Reconnecting with nature helped Todd Hannula breathe new life into his daily routine.
I used to sit, staring at once both blankly and intently, at my computer. A hum of noise, pictures, words, and a voice were pushing my senses to their limits. I was listening, I was engaging. I really was.
Sometimes I would get up and walk around in circles, looking out the window at the lady pushing a pram or some roofers who risked death but still shouted at each other, passing slates — plenty of scaffolding below, but no safety harness in sight.
We had tons of breakthroughs. We were productive. But, something was wrong.
It was just a feeling.
Every morning at 8.45am, Ned Hoste and I have a call to discuss the previous days happenings, the current day’s tasks, and the week’s aspirations. These are rambling, almost seat of your pants calls providing a sense of direction while still allowing our curiosity to take foot at any moment.
About a month ago, I told Ned I was being followed. It was just a feeling, this following. It was a dark feeling — sinister in its omnipresence, rather than its appearance. I couldn’t put my finger on it, yet it was always there.
Something had to be done. I was worried this thing, following me, might actually catch me.
We talked about conditions and disorders as if we had just finished our entrance exams to the medical board. It gave me ideas, but everything seemed so clinical.
Then, it occurred to me. While we were talking, Ned was walking his dog — Pip. Every morning, without exception, Ned was walking his big yellow retriever through wind, cold, sun, and lots and lots of rain. It’s really green in the North of England.
I don’t have a dog. Do I need one? What about the rain?
I never used to ask these questions when I used to go for weekday morning runs. It never really mattered to me when I headed out for my early morning Sunday trots over the hills, across the trails — returning long after lunch. I cherished the elements. After living in the far corners of America, I was glad to experience nature without extremes.
Like the people themselves, England is not too much of anything. Even the rain, although plentiful, is light.
To be sure, they could be wild — these runs — but, rarely too hot or too cold or too icy. It was just me, running too far.
I had stopped running for the most part; it had become extreme. And now I was being chased.
I decided to change the way I engaged in our morning call. I decided to walk and talk. Just a brisk walk. No dog, no running, no plan.
Of course, the first morning I ventured out, the weather Gods took me to task. I endured some freak, nearly horizontal rain carried by gusting cold winter winds. When I returned home, nearly an hour later, I was soaked through.
I loved it.
The call was more intense. I was more alive. I was present.
Our morning calls are different now. I’m different. I stumble out of my house every morning, with my iPhone in my back pocket and my white ear buds snaking up inside my jacket. I never know what direction I’m headed — each day is a different route determined by the wind or sun.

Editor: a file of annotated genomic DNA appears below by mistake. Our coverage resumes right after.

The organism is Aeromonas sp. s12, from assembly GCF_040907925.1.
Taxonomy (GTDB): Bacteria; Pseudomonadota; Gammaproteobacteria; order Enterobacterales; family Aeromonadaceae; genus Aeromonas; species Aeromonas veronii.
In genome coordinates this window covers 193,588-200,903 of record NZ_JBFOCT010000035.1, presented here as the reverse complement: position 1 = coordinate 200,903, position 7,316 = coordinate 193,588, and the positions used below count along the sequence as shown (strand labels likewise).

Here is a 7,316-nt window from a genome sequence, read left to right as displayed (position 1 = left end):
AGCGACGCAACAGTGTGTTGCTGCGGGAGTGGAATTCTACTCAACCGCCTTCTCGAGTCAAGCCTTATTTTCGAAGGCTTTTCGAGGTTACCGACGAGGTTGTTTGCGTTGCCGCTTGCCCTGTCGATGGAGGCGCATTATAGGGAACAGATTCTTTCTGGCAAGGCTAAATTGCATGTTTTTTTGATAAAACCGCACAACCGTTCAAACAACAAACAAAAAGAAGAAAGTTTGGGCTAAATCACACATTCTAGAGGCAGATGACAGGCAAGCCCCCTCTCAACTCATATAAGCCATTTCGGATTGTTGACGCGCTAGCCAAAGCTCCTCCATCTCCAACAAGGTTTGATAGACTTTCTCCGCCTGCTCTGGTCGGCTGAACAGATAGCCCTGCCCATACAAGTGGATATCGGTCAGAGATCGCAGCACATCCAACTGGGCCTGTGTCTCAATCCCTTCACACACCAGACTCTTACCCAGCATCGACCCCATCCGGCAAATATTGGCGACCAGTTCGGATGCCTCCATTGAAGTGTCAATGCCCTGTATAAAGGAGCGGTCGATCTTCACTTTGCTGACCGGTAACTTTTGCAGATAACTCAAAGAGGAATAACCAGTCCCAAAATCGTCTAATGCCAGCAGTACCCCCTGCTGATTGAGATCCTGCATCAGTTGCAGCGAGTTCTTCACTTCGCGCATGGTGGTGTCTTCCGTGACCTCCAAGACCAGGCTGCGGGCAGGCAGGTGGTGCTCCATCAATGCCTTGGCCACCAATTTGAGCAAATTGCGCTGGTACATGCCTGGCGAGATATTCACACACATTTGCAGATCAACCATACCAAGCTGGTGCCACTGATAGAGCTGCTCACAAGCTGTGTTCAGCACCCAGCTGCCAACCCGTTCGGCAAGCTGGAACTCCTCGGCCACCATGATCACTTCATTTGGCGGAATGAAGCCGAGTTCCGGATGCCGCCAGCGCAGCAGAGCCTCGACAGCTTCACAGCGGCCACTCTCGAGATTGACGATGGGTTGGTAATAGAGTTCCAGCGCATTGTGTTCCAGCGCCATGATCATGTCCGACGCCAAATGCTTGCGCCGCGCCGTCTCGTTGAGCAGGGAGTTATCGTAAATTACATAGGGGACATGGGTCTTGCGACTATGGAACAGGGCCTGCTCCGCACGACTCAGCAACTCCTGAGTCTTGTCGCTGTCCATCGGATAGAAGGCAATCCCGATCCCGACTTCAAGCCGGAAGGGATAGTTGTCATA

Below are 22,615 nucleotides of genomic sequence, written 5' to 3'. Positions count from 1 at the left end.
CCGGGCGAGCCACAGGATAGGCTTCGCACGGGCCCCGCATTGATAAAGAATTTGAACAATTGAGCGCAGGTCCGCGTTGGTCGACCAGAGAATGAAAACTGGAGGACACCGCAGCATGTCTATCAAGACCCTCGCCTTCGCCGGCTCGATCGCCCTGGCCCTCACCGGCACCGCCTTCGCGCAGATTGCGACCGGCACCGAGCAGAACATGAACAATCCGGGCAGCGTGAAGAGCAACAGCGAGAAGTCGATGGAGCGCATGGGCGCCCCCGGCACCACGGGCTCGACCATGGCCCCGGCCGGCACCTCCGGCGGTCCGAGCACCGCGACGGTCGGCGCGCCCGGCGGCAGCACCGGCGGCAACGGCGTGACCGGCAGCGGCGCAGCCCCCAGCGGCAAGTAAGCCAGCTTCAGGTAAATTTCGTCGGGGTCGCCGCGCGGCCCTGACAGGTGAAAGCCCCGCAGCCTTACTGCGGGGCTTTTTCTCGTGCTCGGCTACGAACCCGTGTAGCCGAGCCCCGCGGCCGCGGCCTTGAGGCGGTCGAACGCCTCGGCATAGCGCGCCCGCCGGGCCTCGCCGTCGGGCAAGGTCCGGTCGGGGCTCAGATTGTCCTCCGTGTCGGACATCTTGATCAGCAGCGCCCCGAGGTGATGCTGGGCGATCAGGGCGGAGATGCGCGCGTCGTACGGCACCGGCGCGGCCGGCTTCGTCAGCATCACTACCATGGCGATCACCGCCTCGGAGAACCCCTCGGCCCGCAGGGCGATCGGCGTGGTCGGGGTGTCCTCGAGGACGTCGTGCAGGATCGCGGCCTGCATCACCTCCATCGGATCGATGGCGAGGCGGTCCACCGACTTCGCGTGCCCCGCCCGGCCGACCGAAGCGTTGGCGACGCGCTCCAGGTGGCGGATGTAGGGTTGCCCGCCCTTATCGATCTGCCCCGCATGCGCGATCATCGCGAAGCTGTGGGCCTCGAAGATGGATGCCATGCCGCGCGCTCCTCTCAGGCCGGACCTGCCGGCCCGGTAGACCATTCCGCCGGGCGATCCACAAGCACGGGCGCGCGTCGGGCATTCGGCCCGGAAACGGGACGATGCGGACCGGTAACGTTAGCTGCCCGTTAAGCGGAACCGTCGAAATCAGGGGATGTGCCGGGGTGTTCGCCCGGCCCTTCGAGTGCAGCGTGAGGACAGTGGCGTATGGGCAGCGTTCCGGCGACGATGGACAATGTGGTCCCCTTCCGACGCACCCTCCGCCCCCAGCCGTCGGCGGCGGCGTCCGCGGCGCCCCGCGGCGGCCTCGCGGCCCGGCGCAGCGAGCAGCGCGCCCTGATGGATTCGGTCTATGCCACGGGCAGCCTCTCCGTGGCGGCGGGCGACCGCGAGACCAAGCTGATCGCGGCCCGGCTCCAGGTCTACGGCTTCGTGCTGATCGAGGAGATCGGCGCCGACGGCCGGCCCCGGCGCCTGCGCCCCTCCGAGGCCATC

After a month of these mornings, I’ve been reintroduced to a peculiar phenomenon. Almost without fail, in the spring, summer, and autumn, no matter what the weather forecast suggests — it’s nearly always pleasant in the early morning. It’s weird. The days are always a mixed bag, but the mornings are almost universally awesome.
I love the morning, always have. I feel like I’ve reconnected with an old friend.
It gets better every day.
Nature has a way of dancing with your senses, not overloading them. I notice the deep greens of the Stray, the magnificent purples and pinks of the living watercolour that is the morning sky, and I hear the birds.
I’m noticing people and places.
Walking on a daily basis, combining nature and townscape, I’m getting to look behind a curtain. I’m seeing things you never see when driving…like this little surprise down a ginnel —
I’m lucky to live in a town that places such an importance on nature. I can watch the seasons change just by walking out my door. I’m looking forward to these beauties…
I notice people in ways you often don’t when you’re walking with a purpose. Task driven walking has a way of putting the blinders on.
I love making up stories about the people I pass — imagining dozens of different lives. Some sad, some happy, some boring, some exciting — all real, to me.
My morning walks, with Ned on the other end of the phone, feel like a luxury. I feel as if I’m somehow cheating. But, I’m working. Yep, working.
Wow! What a treat. I’m enjoying nature, getting my blood flowing, awakening my mind, and getting stuff done.
And the air, oh, the beautiful morning air. My face feels fresh. The color has returned to my cheeks.
I’m no longer the one being followed. I’m following. I’m being led by my curiosity.
My morning walks create a fantastic vibe. I’m coming back to the lab with so much energy and optimism. Creating, building stuff is hard work to be sure. But, it’s made less so by the way I now start my days.
My morning walks are awesome. They make me happy.
Previously published on Medium.com